<img height="1" width="1" style="display:none;" alt="" src="https://px.ads.linkedin.com/collect/?pid=5411050&amp;fmt=gif">
Skip to content
Free Trial
Free Trial
May 29, 2024

Oil and Gas Carbon Accounting: Low Carbon Initiatives and Evolving Regulations



An overview of carbon reporting best practices for the oil and gas industry and how to narrow the gap to reach sustainability and reporting targets.


Untitled (1400 x 700 px)-2-1


Thousands of miles off the coast of the United States, The Mauna Loa Atmospheric Baseline Observatory on the Big Island in Hawaii has been tracking atmospheric changes since the 1950s. As the entire world has started to zoom in on carbon dioxide levels during the past two decades, we have continuously watched new records set on at least an annual basis. 2024 proved no different. Bloomberg reports that CO2 levels from the observatory came in at 4.7 parts per million higher in March of this year than this time of year previously. This made the largest annual leap ever measured at the National Oceanic Atmospheric Administration laboratory. Yet a different statistic made the report even more eerie: In four months from January through April 2024, CO2 concentrations increased faster than in the first four months of any other year. 

There is no arguing that carbon is front and center on the corporate agenda of oil and gas companies these days, whether that includes adding more robust greenhouse gas inventories to sustainability reports, setting targets, or even starting to assess the financial risks climate can pose to the business. As companies are now halfway through executing their strategies in 2024, this report adds yet another catalyst for the oil and gas sector to continue to invest deeply in solutions to enable greenhouse gas emissions management.


Transitioning to Low-Carbon Initiatives

In 2023, the CDP (Carbon Disclosure Project) assessed the most influential oil and gas companies, representing about 80% of production. Since their 2021 benchmark, there had been an almost 30% increase in low-carbon activities, such as plans to produce sustainable fuels and gases. Fuels such as Sustainable Aviation Fuel (SAF) can reduce up to 80% of emissions compared to conventional jet fuel. Carbon capture and storage (CSS) technology engagement has also doubled. Transitioning carbon out of the atmosphere and into long-term storage locations such as underground geological formations like oil and gas reservoirs, and deep saline formations, is an incredibly effective way to lower CO2 levels. It is also a perfectly suited approach for oil and gas, due to the industry's already existing infrastructure and technical expertise.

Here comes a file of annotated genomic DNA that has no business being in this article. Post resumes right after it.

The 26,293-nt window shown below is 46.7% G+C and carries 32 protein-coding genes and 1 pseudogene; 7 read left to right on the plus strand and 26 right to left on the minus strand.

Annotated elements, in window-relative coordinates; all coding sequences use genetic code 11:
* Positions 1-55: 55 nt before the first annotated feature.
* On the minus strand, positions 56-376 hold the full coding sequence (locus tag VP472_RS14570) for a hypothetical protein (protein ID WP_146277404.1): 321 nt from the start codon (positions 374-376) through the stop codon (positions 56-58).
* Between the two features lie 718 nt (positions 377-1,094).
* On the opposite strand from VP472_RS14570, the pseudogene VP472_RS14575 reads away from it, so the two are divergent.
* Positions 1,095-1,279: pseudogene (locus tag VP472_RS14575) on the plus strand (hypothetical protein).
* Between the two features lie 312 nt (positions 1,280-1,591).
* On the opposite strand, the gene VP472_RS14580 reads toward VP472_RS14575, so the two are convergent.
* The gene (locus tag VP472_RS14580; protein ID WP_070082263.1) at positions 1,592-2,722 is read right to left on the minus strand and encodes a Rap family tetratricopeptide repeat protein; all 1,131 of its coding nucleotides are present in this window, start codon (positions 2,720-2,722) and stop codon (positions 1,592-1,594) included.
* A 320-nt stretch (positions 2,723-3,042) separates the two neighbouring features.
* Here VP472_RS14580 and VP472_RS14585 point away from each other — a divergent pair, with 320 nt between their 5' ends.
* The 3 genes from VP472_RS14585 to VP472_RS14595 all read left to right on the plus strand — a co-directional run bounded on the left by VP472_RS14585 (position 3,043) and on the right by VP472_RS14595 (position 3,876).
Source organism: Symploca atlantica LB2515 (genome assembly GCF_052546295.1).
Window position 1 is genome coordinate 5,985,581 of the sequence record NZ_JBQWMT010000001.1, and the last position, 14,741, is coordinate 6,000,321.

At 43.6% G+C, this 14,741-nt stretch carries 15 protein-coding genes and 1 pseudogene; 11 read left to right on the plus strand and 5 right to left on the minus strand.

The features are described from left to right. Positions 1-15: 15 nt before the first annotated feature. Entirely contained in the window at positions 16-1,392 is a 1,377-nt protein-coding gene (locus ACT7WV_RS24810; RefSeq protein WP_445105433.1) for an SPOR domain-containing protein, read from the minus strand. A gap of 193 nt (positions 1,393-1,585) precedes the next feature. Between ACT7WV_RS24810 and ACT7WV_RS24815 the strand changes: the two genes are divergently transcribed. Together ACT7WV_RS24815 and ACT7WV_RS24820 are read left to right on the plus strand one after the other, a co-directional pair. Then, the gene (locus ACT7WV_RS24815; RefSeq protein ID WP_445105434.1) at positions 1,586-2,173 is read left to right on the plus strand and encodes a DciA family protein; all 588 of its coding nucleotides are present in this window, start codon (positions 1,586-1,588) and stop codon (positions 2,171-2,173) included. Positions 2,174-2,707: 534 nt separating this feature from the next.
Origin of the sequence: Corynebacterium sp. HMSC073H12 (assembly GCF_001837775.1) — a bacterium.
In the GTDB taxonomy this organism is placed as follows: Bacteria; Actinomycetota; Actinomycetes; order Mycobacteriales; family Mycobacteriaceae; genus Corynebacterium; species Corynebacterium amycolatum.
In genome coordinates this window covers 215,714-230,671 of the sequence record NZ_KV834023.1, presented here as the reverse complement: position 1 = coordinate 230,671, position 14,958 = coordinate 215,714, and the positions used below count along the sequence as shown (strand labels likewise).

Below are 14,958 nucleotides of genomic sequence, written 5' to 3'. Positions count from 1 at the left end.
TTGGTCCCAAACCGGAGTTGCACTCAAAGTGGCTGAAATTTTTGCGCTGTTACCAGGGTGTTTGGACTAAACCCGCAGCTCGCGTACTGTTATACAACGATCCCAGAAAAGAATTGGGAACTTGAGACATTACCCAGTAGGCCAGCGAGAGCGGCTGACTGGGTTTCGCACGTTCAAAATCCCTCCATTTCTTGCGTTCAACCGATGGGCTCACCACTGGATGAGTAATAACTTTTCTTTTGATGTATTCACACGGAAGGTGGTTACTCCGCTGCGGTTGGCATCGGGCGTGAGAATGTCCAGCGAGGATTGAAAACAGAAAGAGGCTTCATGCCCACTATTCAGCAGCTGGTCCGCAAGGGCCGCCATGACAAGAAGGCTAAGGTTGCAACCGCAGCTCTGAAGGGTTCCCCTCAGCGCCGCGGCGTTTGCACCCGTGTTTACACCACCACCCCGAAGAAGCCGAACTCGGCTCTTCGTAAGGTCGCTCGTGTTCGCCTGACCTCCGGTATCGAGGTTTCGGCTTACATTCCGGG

Some companies have made inroads with internal transitions into eco-friendly practices. At Hart Energy’s SUPER DUG Conference & Exhibition 2024 in Fort Worth, leadership from Diamondback Energy discussed replacing oil-based mud with clear drilling fluids, which can speed up drilling times and clean up operations. Another executive from Quantum Energy Partners commented on their decision to switch their frac fleet from diesel to natural gas. “We saved one of our companies in Haynesville half a million dollars per well and reduced GHG by 70 percent. Make a bunch of money and do good for the environment – (that’s a) pretty good deal,” Van Loh told Hart Energy.

While these types of initiatives are exciting, today they still make up a very minimal portion of capital expenditure in the oil and gas sector.


Changes in Scope 3 GHG Reporting

The industry has also seen momentum in GHG inventory reporting. The list of companies disclosing Scope 3 emissions targets continues to grow, up to 75 from 68 in 2021 per CDP disclosures. Scope 3 emissions are arguably one of the biggest opportunities for the industry. 80% of the average oil and gas producers’ footprint stems from the combustion of sold products. Most producers today only establish targets for their operational footprints (Scope 1 & 2). Of 50 companies benchmarked by CDP claiming “net-zero” targets, 32 did not include Scope 3 emissions. This is why tools continue to emerge in the industry to lower the barriers to entry for Scope 3 calculations.

Heads are turning to GHG emissions management software, tailored to the oil and gas industry and feature a calculation engine for the entirety of a footprint (Scopes 1, 2, and 3), scenario modeling, and project forecasting. Software is one of the easiest ways to develop an understanding of Scope 3 requirements and assemble a detailed inventory that can withstand attestation. SaaS companies such as Envana also have in-house subject matter experts with years of experience in air quality, greenhouse gas measurement, and reasonable assurance to guide users with the additional knowledge and context to define a concrete action plan.


"Heads are turning to all-in-one solutions like Envana Catalyst, tailored to the oil and gas industry, with a calculation engine for the entirety of a footprint (Scopes 1, 2, and 3), scenario modeling, and project forecasting."


Developments in Climate Change Regulation